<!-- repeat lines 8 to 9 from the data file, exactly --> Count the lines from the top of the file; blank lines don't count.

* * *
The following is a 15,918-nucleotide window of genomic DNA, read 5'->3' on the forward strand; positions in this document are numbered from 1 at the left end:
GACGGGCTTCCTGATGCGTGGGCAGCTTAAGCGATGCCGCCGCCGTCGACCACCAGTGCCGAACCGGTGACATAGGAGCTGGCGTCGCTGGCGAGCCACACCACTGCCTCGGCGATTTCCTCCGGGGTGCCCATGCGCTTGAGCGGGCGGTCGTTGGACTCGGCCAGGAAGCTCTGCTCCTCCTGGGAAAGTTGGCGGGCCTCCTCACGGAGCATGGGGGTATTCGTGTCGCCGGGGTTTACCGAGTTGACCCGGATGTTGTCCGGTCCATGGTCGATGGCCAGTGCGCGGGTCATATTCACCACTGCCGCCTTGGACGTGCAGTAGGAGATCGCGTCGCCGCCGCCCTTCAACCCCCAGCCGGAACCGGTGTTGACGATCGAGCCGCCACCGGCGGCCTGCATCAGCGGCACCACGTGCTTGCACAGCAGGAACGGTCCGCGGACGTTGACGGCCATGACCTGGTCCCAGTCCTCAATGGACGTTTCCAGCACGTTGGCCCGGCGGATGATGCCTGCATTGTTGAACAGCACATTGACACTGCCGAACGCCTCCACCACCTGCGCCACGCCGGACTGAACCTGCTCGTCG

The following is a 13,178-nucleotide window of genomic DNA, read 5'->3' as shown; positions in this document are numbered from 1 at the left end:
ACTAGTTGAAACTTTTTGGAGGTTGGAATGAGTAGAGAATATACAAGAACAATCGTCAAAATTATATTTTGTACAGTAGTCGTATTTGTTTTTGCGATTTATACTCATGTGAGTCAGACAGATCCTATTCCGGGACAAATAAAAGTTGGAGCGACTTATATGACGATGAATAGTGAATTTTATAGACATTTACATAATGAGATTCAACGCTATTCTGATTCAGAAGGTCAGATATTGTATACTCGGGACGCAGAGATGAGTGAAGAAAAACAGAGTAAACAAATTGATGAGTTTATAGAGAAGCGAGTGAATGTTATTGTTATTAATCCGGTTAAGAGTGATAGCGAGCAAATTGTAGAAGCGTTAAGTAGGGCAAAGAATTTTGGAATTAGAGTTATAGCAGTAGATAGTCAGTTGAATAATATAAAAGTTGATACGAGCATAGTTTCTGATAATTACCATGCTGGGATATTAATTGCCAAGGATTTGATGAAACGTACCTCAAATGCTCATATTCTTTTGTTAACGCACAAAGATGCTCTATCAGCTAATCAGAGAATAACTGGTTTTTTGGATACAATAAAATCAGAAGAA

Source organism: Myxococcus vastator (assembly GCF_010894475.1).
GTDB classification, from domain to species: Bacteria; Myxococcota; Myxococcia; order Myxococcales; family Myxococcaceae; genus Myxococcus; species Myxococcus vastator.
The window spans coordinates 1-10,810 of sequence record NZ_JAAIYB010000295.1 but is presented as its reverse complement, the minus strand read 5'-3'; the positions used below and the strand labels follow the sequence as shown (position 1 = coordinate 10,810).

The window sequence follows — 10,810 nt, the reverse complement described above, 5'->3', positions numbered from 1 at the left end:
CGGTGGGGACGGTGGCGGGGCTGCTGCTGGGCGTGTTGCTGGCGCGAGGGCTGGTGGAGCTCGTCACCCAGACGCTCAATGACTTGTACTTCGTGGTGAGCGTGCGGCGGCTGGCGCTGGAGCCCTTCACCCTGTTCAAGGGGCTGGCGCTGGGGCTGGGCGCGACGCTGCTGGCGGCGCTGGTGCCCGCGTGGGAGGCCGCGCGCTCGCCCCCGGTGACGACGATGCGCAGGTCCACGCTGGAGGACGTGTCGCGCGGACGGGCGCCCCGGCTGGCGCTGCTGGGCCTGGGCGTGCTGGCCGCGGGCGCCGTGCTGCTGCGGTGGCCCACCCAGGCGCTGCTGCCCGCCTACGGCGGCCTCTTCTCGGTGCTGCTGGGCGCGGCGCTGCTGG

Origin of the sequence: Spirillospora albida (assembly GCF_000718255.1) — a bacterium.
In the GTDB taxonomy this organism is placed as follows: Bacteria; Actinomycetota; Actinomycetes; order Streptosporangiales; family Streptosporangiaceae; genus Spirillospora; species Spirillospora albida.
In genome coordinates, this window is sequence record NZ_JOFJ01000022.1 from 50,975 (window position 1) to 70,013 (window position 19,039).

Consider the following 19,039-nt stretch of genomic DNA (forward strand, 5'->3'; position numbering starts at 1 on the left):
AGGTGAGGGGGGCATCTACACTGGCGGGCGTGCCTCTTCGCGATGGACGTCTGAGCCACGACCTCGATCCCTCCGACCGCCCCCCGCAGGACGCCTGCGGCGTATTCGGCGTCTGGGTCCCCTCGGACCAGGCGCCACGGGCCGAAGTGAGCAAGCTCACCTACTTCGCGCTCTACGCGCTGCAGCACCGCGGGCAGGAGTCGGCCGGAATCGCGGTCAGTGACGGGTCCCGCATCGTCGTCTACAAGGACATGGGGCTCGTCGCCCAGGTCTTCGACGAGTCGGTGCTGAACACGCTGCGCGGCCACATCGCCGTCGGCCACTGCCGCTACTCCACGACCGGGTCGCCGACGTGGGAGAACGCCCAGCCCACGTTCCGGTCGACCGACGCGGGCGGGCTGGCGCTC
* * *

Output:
The window sequence follows — 10,810 nt, the reverse complement described above, 5'->3', positions numbered from 1 at the left end:
CGGTGGGGACGGTGGCGGGGCTGCTGCTGGGCGTGTTGCTGGCGCGAGGGCTGGTGGAGCTCGTCACCCAGACGCTCAATGACTTGTACTTCGTGGTGAGCGTGCGGCGGCTGGCGCTGGAGCCCTTCACCCTGTTCAAGGGGCTGGCGCTGGGGCTGGGCGCGACGCTGCTGGCGGCGCTGGTGCCCGCGTGGGAGGCCGCGCGCTCGCCCCCGGTGACGACGATGCGCAGGTCCACGCTGGAGGACGTGTCGCGCGGACGGGCGCCCCGGCTGGCGCTGCTGGGCCTGGGCGTGCTGGCCGCGGGCGCCGTGCTGCTGCGGTGGCCCACCCAGGCGCTGCTGCCCGCCTACGGCGGCCTCTTCTCGGTGCTGCTGGGCGCGGCGCTGCTGG